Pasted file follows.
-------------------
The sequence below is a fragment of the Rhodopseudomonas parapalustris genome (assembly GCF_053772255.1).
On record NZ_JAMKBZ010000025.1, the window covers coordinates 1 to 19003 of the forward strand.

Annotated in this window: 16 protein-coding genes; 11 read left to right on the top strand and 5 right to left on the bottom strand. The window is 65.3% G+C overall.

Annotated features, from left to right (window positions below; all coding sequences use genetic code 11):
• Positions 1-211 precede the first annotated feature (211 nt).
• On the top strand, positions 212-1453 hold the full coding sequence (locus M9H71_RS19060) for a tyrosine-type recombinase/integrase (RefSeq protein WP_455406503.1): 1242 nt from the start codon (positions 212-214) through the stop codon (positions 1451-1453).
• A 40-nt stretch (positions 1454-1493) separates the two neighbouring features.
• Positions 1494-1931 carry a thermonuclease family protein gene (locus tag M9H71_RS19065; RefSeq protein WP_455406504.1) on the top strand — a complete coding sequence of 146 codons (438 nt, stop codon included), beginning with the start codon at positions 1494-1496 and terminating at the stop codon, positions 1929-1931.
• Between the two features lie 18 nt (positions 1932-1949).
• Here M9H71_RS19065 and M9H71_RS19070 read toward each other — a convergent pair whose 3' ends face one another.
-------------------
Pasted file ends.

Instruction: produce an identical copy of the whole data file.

The sequence below is a fragment of the Rhodopseudomonas parapalustris genome (assembly GCF_053772255.1).
On record NZ_JAMKBZ010000025.1, the window covers coordinates 1 to 19003 of the forward strand.

Annotated in this window: 16 protein-coding genes; 11 read left to right on the top strand and 5 right to left on the bottom strand. The window is 65.3% G+C overall.

Annotated features, from left to right (window positions below; all coding sequences use genetic code 11):
• Positions 1-211 precede the first annotated feature (211 nt).
• On the top strand, positions 212-1453 hold the full coding sequence (locus M9H71_RS19060) for a tyrosine-type recombinase/integrase (RefSeq protein WP_455406503.1): 1242 nt from the start codon (positions 212-214) through the stop codon (positions 1451-1453).
• A 40-nt stretch (positions 1454-1493) separates the two neighbouring features.
• Positions 1494-1931 carry a thermonuclease family protein gene (locus tag M9H71_RS19065; RefSeq protein WP_455406504.1) on the top strand — a complete coding sequence of 146 codons (438 nt, stop codon included), beginning with the start codon at positions 1494-1496 and terminating at the stop codon, positions 1929-1931.
• Between the two features lie 18 nt (positions 1932-1949).
• Here M9H71_RS19065 and M9H71_RS19070 read toward each other — a convergent pair whose 3' ends face one another.